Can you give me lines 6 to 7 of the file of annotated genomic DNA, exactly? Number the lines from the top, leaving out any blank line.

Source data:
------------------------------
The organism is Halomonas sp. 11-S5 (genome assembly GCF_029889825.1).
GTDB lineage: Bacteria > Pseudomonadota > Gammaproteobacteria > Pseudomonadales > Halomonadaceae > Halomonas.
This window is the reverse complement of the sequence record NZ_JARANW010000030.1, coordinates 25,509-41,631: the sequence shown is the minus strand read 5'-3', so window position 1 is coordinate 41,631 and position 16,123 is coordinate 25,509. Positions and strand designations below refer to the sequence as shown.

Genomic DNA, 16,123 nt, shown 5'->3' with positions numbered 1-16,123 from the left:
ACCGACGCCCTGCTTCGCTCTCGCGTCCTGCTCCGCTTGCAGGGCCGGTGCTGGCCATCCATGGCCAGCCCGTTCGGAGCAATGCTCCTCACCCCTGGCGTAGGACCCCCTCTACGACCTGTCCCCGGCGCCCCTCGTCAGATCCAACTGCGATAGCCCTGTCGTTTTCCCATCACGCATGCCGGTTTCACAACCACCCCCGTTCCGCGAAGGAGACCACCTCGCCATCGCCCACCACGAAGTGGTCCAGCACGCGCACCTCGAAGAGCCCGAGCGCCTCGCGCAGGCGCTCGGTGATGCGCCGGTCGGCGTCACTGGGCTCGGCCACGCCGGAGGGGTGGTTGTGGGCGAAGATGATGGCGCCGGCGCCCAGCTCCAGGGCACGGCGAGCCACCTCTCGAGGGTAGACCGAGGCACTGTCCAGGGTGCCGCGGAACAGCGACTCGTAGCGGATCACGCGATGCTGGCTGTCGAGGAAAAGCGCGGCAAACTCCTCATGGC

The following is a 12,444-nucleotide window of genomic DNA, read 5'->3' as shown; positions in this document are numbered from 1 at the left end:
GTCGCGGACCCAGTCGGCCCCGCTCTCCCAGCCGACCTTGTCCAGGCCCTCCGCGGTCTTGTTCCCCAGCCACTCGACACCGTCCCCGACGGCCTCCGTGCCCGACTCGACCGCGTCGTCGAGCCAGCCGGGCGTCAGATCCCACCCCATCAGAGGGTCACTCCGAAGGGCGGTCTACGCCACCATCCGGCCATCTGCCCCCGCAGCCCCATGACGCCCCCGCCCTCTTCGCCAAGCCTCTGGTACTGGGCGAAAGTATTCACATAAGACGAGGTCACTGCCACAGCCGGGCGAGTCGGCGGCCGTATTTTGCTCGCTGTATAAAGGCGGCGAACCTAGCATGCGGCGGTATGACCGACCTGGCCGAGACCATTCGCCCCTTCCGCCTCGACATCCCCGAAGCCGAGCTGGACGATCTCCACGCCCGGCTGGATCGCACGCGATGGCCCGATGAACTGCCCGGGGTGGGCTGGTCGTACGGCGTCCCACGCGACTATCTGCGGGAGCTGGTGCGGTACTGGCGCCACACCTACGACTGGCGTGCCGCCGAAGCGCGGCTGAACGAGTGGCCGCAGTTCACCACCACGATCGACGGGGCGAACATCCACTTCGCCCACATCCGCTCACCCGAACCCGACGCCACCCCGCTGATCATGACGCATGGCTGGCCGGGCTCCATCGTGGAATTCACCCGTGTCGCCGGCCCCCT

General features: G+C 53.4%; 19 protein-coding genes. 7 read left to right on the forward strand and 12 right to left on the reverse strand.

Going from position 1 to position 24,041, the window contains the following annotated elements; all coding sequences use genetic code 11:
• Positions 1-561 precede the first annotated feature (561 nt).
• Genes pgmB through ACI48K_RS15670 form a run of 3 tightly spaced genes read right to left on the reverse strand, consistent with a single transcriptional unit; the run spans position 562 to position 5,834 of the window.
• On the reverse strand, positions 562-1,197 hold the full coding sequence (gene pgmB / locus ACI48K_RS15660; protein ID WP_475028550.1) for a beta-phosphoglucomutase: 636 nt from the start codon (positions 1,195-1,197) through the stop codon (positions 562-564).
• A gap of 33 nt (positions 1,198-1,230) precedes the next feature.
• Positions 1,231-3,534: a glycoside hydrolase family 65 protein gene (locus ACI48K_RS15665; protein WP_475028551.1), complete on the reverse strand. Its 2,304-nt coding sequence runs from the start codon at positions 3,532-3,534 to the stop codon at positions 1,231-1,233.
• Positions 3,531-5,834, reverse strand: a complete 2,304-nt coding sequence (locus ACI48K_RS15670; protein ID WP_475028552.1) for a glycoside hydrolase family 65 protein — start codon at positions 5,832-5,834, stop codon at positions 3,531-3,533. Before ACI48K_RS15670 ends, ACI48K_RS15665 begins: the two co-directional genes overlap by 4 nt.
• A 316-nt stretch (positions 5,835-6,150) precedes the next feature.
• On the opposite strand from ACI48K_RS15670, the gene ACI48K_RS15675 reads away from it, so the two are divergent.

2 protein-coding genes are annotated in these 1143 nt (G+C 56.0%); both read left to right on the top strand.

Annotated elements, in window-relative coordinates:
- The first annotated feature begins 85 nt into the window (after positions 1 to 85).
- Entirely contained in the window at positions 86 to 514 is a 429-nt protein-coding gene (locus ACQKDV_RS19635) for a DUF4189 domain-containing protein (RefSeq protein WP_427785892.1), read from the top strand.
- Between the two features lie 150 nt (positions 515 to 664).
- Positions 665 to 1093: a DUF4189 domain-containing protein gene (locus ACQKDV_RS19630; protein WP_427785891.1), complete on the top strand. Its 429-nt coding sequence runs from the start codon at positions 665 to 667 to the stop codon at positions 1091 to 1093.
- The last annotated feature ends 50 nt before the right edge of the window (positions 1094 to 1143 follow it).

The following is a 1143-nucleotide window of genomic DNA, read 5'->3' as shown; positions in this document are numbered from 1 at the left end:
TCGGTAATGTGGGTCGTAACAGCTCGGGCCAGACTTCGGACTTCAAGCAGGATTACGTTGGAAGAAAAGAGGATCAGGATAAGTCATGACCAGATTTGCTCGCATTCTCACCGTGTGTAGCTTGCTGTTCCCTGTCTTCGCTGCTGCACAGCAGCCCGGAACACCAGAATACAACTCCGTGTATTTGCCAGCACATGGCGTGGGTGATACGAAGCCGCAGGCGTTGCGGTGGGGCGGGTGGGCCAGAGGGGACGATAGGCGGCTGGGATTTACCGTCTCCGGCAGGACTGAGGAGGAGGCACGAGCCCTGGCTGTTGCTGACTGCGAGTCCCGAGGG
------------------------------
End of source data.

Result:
The following is a 12,444-nucleotide window of genomic DNA, read 5'->3' as shown; positions in this document are numbered from 1 at the left end:
GTCGCGGACCCAGTCGGCCCCGCTCTCCCAGCCGACCTTGTCCAGGCCCTCCGCGGTCTTGTTCCCCAGCCACTCGACACCGTCCCCGACGGCCTCCGTGCCCGACTCGACCGCGTCGTCGAGCCAGCCGGGCGTCAGATCCCACCCCATCAGAGGGTCACTCCGAAGGGCGGTCTACGCCACCATCCGGCCATCTGCCCCCGCAGCCCCATGACGCCCCCGCCCTCTTCGCCAAGCCTCTGGTACTGGGCGAAAGTATTCACATAAGACGAGGTCACTGCCACAGCCGGGCGAGTCGGCGGCCGTATTTTGCTCGCTGTATAAAGGCGGCGAACCTAGCATGCGGCGGTATGACCGACCTGGCCGAGACCATTCGCCCCTTCCGCCTCGACATCCCCGAAGCCGAGCTGGACGATCTCCACGCCCGGCTGGATCGCACGCGATGGCCCGATGAACTGCCCGGGGTGGGCTGGTCGTACGGCGTCCCACGCGACTATCTGCGGGAGCTGGTGCGGTACTGGCGCCACACCTACGACTGGCGTGCCGCCGAAGCGCGGCTGAACGAGTGGCCGCAGTTCACCACCACGATCGACGGGGCGAACATCCACTTCGCCCACATCCGCTCACCCGAACCCGACGCCACCCCGCTGATCATGACGCATGGCTGGCCGGGCTCCATCGTGGAATTCACCCGTGTCGCCGGCCCCCT